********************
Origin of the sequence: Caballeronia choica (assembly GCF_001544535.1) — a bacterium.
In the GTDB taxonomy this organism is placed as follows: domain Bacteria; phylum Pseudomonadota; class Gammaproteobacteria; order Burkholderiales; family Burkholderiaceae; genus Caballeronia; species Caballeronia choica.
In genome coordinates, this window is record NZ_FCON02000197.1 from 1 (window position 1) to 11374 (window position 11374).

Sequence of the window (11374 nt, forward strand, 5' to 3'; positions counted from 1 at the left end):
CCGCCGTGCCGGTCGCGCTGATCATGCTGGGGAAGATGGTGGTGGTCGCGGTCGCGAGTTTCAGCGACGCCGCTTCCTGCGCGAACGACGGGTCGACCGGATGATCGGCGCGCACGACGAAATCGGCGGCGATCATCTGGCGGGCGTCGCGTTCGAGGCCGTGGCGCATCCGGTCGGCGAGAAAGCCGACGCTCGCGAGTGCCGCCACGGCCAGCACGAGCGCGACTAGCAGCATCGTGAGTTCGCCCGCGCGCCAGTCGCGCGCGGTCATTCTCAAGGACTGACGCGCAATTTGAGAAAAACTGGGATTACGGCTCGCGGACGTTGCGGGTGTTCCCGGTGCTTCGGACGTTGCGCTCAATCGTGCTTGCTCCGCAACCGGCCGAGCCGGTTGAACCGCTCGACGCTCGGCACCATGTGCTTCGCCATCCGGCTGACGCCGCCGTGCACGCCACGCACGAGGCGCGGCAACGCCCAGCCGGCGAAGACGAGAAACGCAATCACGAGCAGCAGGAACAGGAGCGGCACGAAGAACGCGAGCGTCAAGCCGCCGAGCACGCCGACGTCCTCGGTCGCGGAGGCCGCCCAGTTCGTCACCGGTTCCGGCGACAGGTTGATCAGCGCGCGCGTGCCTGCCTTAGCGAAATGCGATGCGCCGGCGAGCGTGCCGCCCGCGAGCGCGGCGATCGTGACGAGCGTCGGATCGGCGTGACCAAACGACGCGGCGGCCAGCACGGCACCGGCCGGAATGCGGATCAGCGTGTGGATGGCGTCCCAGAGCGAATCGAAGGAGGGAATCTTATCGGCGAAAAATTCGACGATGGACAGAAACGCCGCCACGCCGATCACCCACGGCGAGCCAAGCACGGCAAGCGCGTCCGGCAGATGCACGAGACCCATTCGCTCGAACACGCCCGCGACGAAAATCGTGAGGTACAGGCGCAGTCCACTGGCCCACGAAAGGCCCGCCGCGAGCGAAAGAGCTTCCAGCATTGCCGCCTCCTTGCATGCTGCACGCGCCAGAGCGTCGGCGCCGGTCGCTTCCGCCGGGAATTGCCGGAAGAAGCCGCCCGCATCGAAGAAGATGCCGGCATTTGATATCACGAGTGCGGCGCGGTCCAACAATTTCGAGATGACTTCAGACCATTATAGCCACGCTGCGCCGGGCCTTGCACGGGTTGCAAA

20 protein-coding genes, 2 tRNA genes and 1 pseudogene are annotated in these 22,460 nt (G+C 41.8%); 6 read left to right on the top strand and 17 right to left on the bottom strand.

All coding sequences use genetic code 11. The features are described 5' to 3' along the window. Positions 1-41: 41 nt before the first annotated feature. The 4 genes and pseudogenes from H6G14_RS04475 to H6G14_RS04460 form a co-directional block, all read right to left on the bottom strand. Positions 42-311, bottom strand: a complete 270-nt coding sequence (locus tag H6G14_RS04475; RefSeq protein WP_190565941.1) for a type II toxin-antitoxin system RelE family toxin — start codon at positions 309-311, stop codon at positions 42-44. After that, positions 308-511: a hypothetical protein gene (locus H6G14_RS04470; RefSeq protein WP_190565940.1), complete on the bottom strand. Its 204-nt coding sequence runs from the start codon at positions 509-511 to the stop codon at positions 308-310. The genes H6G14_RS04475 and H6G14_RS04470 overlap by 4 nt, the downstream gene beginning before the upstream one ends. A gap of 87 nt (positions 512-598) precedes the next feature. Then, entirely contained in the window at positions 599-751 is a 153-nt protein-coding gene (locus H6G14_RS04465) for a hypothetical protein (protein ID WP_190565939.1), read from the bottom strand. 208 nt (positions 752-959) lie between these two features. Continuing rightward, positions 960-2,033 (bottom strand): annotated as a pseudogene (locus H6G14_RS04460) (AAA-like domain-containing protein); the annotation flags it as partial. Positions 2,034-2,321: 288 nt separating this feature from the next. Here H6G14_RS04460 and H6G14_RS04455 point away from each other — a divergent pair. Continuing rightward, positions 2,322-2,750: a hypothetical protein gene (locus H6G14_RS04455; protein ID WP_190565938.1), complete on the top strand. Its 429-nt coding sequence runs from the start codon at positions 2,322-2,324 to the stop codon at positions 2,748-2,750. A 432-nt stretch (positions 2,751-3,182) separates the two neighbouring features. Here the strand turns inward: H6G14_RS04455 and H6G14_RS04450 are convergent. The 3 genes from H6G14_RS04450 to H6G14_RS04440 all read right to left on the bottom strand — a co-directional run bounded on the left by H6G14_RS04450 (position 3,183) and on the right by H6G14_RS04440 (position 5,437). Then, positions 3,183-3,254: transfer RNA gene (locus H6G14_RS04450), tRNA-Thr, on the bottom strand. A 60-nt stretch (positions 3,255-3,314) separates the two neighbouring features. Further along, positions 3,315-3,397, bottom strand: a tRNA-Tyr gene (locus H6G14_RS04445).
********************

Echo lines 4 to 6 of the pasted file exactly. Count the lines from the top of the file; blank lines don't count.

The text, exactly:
Sequence of the window (11374 nt, forward strand, 5' to 3'; positions counted from 1 at the left end):
CCGCCGTGCCGGTCGCGCTGATCATGCTGGGGAAGATGGTGGTGGTCGCGGTCGCGAGTTTCAGCGACGCCGCTTCCTGCGCGAACGACGGGTCGACCGGATGATCGGCGCGCACGACGAAATCGGCGGCGATCATCTGGCGGGCGTCGCGTTCGAGGCCGTGGCGCATCCGGTCGGCGAGAAAGCCGACGCTCGCGAGTGCCGCCACGGCCAGCACGAGCGCGACTAGCAGCATCGTGAGTTCGCCCGCGCGCCAGTCGCGCGCGGTCATTCTCAAGGACTGACGCGCAATTTGAGAAAAACTGGGATTACGGCTCGCGGACGTTGCGGGTGTTCCCGGTGCTTCGGACGTTGCGCTCAATCGTGCTTGCTCCGCAACCGGCCGAGCCGGTTGAACCGCTCGACGCTCGGCACCATGTGCTTCGCCATCCGGCTGACGCCGCCGTGCACGCCACGCACGAGGCGCGGCAACGCCCAGCCGGCGAAGACGAGAAACGCAATCACGAGCAGCAGGAACAGGAGCGGCACGAAGAACGCGAGCGTCAAGCCGCCGAGCACGCCGACGTCCTCGGTCGCGGAGGCCGCCCAGTTCGTCACCGGTTCCGGCGACAGGTTGATCAGCGCGCGCGTGCCTGCCTTAGCGAAATGCGATGCGCCGGCGAGCGTGCCGCCCGCGAGCGCGGCGATCGTGACGAGCGTCGGATCGGCGTGACCAAACGACGCGGCGGCCAGCACGGCACCGGCCGGAATGCGGATCAGCGTGTGGATGGCGTCCCAGAGCGAATCGAAGGAGGGAATCTTATCGGCGAAAAATTCGACGATGGACAGAAACGCCGCCACGCCGATCACCCACGGCGAGCCAAGCACGGCAAGCGCGTCCGGCAGATGCACGAGACCCATTCGCTCGAACACGCCCGCGACGAAAATCGTGAGGTACAGGCGCAGTCCACTGGCCCACGAAAGGCCCGCCGCGAGCGAAAGAGCTTCCAGCATTGCCGCCTCCTTGCATGCTGCACGCGCCAGAGCGTCGGCGCCGGTCGCTTCCGCCGGGAATTGCCGGAAGAAGCCGCCCGCATCGAAGAAGATGCCGGCATTTGATATCACGAGTGCGGCGCGGTCCAACAATTTCGAGATGACTTCAGACCATTATAGCCACGCTGCGCCGGGCCTTGCACGGGTTGCAAA

20 protein-coding genes, 2 tRNA genes and 1 pseudogene are annotated in these 22,460 nt (G+C 41.8%); 6 read left to right on the top strand and 17 right to left on the bottom strand.